Veggie Bullet Review – Is it Worth It ?
Updated June 2017 – With more blender brands adding in food prep functionality, Nutribullet has joined the market and introduced their Veggie Bullet.
I personally use Nutribullet personal blenders and have reviewed all the top Nutribullet blenders so I was really interested to see how the Veggie Bullet compared in quality and performance to other food processor appliances.
The Veggie Bullet’s key focus is trying to benefit from the craze over veggie spiralizers. Veggie spiralizers are typically simple handheld kitchen tools that make noodles from raw vegetables like zucchini and potatoes. Normally, the veggie spiralizers are handheld devices where you either crank the device or turn the vegetable through the blade to make the noodle shape.
While there are multiple new electric spiralizer products on the market now, Veggie Bullet tried to differentiate itself by making it a 3-in-1 tool. It functions as a:
- Spiralizer : Makes vegetable noodles using zucchini.
- Shredder : Grates vegetables and cheese.
- Slicer : Slices fruits and vegetables into thin slices.
The Veggie bullet is about the size of a typical food processor and comes with two attachments:
- Electric shredder/slicer for vegetables, cheese, meats and nuts.
- Electric spiralizer for making vegetable noodles.
Veggie Bullet in Action
Professional Chef Using Veggie Bullet
Does the Veggie Bullet Work ?
After watching the above videos of the Veggie Bullet in action, it looks so easy. The big question is does it really work ?
Honestly, the product is pretty new and there aren’t many user reviews of the product yet but the reviews are mixed about performance.
From my research, the spiralizer function works pretty well with softer vegetables and Epicuious test of the Veggie bullet found that is was able to spiralize zucchini, sweet potatoes, beets, and broccoli very well with little waste. Although, there are some complaints from users (See reviews #1 & #2) who found that the Veggie Bullet does not do well with hard vegetables like sweet potatoes, carrots, and beets. On the other hand, there are some users who had no issues and love it. The varying opinions really come down to what vegetables you are using with the spiralizer and how you prepped the vegetables. Here is a user review from a Doctor comparing the Veggie Bullet versus a manual spiralizer.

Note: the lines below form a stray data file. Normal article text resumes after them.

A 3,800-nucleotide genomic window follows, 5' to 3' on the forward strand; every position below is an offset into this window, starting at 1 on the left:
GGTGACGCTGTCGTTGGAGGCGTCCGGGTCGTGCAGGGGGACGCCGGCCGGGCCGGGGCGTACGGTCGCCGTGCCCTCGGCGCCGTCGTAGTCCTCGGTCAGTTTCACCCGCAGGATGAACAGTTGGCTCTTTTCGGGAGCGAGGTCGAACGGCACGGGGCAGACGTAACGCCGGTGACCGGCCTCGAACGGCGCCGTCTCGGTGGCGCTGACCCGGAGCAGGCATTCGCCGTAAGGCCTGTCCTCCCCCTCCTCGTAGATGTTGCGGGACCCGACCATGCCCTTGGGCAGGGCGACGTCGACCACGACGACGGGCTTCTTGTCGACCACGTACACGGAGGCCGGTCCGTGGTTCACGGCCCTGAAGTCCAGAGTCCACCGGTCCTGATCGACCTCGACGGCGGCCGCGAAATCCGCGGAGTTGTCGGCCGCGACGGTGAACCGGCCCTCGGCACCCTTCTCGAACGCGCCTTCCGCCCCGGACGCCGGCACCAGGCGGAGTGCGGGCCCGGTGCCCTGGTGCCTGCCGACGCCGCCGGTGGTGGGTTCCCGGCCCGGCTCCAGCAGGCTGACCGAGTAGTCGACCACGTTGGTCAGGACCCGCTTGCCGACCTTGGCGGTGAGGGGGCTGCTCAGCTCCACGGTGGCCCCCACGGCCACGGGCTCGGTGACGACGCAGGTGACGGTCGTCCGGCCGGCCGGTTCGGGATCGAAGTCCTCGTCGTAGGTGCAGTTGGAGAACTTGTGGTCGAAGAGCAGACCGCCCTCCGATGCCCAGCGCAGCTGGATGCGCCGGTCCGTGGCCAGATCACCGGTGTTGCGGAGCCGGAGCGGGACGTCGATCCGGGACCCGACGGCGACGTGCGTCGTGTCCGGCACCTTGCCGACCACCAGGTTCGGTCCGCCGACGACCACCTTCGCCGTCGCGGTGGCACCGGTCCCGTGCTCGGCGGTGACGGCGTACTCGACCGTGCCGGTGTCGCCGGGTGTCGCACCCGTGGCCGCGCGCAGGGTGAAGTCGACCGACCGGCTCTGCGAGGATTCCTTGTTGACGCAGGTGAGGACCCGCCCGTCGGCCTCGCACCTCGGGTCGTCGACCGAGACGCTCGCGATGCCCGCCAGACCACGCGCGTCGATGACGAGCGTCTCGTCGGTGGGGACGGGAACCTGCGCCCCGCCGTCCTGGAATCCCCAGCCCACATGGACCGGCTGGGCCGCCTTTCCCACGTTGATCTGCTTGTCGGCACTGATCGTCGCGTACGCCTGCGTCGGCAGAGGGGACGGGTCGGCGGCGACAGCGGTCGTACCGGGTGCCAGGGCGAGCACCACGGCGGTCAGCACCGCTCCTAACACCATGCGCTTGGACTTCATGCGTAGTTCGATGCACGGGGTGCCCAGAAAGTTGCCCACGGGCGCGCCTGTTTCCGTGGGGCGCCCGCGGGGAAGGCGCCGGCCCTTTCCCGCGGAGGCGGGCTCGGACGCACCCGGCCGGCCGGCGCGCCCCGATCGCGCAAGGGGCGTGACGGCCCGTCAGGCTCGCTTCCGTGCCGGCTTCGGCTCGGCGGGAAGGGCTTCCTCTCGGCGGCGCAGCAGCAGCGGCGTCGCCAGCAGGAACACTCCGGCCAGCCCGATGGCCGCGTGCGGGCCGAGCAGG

The slicer/shredder blade is a disc that flips over to perform its specific task(slicing on one side and shredding on the other side). The design issue that customers have with the slicer/shredder blade is that there is a small gap(under 1 inch approximately) between the lid and blade that caused food to not go thru the blade and would just sit on top of the spinning blade.
Overall the Veggie Bullet slicer/shredder blade is similar to other food processor and works okay but the design is not as ideal as other popular, low-cost food processors like this one or the ever-popular, full strength Cuisinart.
It is important to point out that typical food processors are self-contained and keep the ingredients within the container. The Veggie Bullet uses a design like a juicer and shoots the ingredients out the chute/spout when using the shredding or slicing blade. It is a neat idea to have a chute for a food processor but the design isn’t perfect for some ingredients.